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Feminist Philosophy

Philosophy

University of Richmond

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Full-Text Articles in Philosophy

Why Life Now?, Ladelle Mcwhorter Jan 2016

Why Life Now?, Ladelle Mcwhorter

Women, Gender and Sexuality Studies Faculty Publications

As we struggle to understand and prepare ourselves for climate change, the effects of globalized neoliberal capitalism, and violence (both govenmental and extra-governmental) on a planetary scale, we also struggle to name what it is that we cherish and hope to foster and protect as well as what it is that, of itself opposes the forces that may well destroy us. One of the words that has emerged in this context is life.

Philosophers do well to pay close attention to any concept that attains such centrality and exercises such power in our thinking, which is one reason to be ...


The Next Fifty Years, Ladelle Mcwhorter Jan 2012

The Next Fifty Years, Ladelle Mcwhorter

Women, Gender and Sexuality Studies Faculty Publications

Continental philosophy tends to be very textual, defined not so much by a set of problems as by a set of interpretive practices. We read Levinas or Irigaray and write interpretations of those texts. Of course, we do more than issue commentary; we think through texts, grappling with problems, concepts, and historical and cultural phenomena. Still, most of our work remains closely tied to texts. Consequently, it often reproduces a distinction between primary and secondary philosophical work that we might question. Nobody would deny the creativity of John Sallis’ or David Wood’s work or that of Debra Bergoffen or ...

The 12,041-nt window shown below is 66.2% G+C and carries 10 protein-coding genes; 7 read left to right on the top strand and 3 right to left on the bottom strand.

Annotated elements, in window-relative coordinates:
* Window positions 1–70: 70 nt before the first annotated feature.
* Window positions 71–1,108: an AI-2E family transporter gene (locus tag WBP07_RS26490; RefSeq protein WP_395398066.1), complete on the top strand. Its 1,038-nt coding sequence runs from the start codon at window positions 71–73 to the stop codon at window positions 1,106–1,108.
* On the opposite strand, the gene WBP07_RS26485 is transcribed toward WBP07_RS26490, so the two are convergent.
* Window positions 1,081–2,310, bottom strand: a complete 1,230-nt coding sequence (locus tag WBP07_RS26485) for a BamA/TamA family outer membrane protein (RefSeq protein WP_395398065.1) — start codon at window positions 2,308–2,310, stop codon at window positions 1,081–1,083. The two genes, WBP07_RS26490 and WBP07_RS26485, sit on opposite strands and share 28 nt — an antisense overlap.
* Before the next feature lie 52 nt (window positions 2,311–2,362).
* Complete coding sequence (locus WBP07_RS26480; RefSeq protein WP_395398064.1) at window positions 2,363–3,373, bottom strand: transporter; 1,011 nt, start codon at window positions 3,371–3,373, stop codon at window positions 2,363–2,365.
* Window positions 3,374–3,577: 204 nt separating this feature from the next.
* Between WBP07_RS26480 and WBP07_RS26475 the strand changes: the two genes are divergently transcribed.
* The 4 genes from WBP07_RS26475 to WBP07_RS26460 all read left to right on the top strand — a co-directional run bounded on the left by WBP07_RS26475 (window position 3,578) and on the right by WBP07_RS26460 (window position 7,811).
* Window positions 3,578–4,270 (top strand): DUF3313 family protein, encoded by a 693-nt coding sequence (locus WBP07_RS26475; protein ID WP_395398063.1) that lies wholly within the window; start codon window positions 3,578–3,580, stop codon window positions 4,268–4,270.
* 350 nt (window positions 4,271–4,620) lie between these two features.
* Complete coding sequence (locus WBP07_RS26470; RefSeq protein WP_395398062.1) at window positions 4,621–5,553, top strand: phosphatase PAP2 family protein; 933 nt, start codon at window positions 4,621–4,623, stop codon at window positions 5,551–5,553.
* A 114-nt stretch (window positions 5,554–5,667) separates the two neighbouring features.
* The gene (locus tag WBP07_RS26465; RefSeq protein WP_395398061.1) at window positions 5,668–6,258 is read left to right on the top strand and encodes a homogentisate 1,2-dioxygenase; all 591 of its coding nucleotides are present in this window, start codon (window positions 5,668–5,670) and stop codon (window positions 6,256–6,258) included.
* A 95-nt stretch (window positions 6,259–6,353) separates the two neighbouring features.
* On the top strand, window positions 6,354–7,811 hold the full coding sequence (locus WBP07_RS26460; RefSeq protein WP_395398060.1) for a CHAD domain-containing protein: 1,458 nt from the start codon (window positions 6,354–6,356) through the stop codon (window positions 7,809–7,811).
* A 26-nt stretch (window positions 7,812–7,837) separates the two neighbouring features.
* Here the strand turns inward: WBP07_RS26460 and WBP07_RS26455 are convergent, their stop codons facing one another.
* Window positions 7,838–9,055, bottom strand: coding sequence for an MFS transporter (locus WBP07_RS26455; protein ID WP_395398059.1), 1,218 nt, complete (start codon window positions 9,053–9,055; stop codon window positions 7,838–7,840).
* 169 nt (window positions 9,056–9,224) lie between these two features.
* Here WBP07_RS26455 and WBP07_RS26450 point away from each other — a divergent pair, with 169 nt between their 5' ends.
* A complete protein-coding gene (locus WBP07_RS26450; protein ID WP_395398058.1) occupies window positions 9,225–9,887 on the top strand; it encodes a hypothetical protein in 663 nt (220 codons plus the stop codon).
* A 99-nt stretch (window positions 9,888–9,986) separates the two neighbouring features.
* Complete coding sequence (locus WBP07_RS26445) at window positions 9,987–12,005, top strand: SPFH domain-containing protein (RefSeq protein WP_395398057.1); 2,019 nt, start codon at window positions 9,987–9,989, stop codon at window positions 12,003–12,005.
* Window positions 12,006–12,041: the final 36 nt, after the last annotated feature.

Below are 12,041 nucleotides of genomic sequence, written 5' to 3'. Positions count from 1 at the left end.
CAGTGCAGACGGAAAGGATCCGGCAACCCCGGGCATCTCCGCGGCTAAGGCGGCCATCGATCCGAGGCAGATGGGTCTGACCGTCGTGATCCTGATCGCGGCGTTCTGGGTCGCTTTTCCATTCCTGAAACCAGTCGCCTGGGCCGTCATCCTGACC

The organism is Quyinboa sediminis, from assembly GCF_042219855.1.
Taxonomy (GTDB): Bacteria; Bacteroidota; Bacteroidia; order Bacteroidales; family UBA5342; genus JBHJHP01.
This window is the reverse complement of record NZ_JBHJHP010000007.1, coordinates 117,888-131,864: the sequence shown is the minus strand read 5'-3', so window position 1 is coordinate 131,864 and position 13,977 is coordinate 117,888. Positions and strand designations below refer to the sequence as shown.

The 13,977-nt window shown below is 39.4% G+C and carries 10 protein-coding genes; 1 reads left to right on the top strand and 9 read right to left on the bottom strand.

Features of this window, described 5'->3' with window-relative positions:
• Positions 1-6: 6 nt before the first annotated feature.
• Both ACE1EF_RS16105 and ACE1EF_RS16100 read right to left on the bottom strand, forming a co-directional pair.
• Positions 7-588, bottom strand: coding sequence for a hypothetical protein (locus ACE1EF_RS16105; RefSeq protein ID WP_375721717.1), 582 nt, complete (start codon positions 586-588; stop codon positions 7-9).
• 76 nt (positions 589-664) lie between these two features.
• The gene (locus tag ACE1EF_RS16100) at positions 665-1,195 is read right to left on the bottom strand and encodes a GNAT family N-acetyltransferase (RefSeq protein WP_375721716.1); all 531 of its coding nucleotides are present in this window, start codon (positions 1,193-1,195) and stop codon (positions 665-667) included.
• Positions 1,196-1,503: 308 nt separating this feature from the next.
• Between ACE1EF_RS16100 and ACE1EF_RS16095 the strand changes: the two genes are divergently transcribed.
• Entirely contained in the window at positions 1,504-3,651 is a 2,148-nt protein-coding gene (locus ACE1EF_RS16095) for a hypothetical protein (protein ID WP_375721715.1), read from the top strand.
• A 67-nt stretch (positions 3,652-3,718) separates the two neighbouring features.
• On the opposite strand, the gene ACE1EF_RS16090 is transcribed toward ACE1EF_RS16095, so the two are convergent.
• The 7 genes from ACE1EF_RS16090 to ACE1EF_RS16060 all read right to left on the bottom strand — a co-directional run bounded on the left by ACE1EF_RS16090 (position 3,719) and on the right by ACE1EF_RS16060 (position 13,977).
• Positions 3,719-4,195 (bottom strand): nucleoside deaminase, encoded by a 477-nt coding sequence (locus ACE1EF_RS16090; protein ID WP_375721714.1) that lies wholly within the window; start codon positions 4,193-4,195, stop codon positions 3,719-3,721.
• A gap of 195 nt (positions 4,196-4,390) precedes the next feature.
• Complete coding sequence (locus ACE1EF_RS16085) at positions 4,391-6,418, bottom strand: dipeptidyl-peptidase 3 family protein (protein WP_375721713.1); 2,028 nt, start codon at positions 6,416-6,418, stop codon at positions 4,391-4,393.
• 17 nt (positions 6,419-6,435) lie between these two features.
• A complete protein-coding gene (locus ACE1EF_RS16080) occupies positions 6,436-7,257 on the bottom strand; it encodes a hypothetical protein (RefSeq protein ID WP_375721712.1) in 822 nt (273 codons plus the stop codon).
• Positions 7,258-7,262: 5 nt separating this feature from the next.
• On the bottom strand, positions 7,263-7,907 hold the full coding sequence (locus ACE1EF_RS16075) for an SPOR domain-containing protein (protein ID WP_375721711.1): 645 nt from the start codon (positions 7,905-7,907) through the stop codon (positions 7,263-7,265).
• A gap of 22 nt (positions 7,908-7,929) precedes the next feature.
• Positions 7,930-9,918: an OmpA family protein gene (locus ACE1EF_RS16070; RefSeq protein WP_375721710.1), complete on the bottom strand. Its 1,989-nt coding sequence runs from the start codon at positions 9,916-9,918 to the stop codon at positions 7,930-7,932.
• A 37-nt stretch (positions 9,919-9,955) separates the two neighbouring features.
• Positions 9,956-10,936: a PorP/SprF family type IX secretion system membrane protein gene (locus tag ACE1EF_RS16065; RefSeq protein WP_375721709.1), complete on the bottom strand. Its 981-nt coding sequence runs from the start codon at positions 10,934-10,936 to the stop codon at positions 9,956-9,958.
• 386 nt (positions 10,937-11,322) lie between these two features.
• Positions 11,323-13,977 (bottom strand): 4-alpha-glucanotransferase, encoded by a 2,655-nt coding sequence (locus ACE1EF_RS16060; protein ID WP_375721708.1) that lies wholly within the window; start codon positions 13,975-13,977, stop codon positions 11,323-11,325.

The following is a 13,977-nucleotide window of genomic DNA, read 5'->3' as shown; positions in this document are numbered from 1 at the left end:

Practicing Practicing, Ladelle Mcwhorter Jan 2004

Practicing Practicing, Ladelle Mcwhorter

Philosophy Faculty Publications

"There is something ludicrous in philosophical discourse," Michel Foucault writes, "when it tries, from the outside, to dictate to others, to tell them where their truth is and how to find it... " (Foucault 1985, 9). In our age of moral relativism and multiculturalism, it is easy to hear in this sentence a simple condemnation of intellectuals who pose as authorities on questions of belief, and it is all too easy to agree; yes, of course, we ought not tell other people what to think. But given the issues, directions, and investments of Foucault's work, especially in The Use of ...